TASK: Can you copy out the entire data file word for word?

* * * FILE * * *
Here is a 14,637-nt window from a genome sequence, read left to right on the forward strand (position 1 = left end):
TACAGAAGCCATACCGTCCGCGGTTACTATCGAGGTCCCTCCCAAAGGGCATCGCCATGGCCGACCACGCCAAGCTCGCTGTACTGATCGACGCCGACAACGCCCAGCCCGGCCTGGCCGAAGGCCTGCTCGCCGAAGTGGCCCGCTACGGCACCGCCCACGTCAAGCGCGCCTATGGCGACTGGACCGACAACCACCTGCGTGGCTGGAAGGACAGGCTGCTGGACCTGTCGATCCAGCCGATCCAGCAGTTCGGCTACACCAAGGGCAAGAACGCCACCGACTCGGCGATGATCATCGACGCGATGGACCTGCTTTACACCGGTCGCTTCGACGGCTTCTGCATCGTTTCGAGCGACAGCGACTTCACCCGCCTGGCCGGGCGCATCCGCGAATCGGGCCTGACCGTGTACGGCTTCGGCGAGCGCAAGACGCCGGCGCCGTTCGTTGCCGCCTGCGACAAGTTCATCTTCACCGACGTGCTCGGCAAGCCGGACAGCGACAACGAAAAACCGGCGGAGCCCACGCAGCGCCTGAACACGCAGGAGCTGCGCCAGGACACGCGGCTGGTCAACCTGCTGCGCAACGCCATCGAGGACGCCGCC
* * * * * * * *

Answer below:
Here is a 14,637-nt window from a genome sequence, read left to right on the forward strand (position 1 = left end):
TACAGAAGCCATACCGTCCGCGGTTACTATCGAGGTCCCTCCCAAAGGGCATCGCCATGGCCGACCACGCCAAGCTCGCTGTACTGATCGACGCCGACAACGCCCAGCCCGGCCTGGCCGAAGGCCTGCTCGCCGAAGTGGCCCGCTACGGCACCGCCCACGTCAAGCGCGCCTATGGCGACTGGACCGACAACCACCTGCGTGGCTGGAAGGACAGGCTGCTGGACCTGTCGATCCAGCCGATCCAGCAGTTCGGCTACACCAAGGGCAAGAACGCCACCGACTCGGCGATGATCATCGACGCGATGGACCTGCTTTACACCGGTCGCTTCGACGGCTTCTGCATCGTTTCGAGCGACAGCGACTTCACCCGCCTGGCCGGGCGCATCCGCGAATCGGGCCTGACCGTGTACGGCTTCGGCGAGCGCAAGACGCCGGCGCCGTTCGTTGCCGCCTGCGACAAGTTCATCTTCACCGACGTGCTCGGCAAGCCGGACAGCGACAACGAAAAACCGGCGGAGCCCACGCAGCGCCTGAACACGCAGGAGCTGCGCCAGGACACGCGGCTGGTCAACCTGCTGCGCAACGCCATCGAGGACGCCGCC